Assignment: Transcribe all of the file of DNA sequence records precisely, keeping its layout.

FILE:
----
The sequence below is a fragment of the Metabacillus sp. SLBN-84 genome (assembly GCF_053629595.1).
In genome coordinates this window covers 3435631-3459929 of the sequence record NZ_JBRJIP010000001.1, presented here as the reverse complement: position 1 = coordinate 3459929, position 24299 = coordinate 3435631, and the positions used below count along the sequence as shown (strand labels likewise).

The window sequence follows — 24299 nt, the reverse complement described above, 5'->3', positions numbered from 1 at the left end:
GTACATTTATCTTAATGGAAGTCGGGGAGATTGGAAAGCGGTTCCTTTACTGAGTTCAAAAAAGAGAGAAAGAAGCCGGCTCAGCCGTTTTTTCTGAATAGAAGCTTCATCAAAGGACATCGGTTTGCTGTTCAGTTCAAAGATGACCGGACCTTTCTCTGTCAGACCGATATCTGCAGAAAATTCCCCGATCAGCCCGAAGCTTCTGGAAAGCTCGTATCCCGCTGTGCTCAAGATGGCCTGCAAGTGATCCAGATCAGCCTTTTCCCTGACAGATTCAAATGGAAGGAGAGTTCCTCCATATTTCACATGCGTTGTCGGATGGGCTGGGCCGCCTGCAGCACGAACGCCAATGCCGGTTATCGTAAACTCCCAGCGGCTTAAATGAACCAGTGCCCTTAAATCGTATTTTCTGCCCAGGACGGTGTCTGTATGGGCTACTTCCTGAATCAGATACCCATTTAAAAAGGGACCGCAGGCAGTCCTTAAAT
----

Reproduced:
The sequence below is a fragment of the Metabacillus sp. SLBN-84 genome (assembly GCF_053629595.1).
In genome coordinates this window covers 3435631-3459929 of the sequence record NZ_JBRJIP010000001.1, presented here as the reverse complement: position 1 = coordinate 3459929, position 24299 = coordinate 3435631, and the positions used below count along the sequence as shown (strand labels likewise).

The window sequence follows — 24299 nt, the reverse complement described above, 5'->3', positions numbered from 1 at the left end:
GTACATTTATCTTAATGGAAGTCGGGGAGATTGGAAAGCGGTTCCTTTACTGAGTTCAAAAAAGAGAGAAAGAAGCCGGCTCAGCCGTTTTTTCTGAATAGAAGCTTCATCAAAGGACATCGGTTTGCTGTTCAGTTCAAAGATGACCGGACCTTTCTCTGTCAGACCGATATCTGCAGAAAATTCCCCGATCAGCCCGAAGCTTCTGGAAAGCTCGTATCCCGCTGTGCTCAAGATGGCCTGCAAGTGATCCAGATCAGCCTTTTCCCTGACAGATTCAAATGGAAGGAGAGTTCCTCCATATTTCACATGCGTTGTCGGATGGGCTGGGCCGCCTGCAGCACGAACGCCAATGCCGGTTATCGTAAACTCCCAGCGGCTTAAATGAACCAGTGCCCTTAAATCGTATTTTCTGCCCAGGACGGTGTCTGTATGGGCTACTTCCTGAATCAGATACCCATTTAAAAAGGGACCGCAGGCAGTCCTTAAAT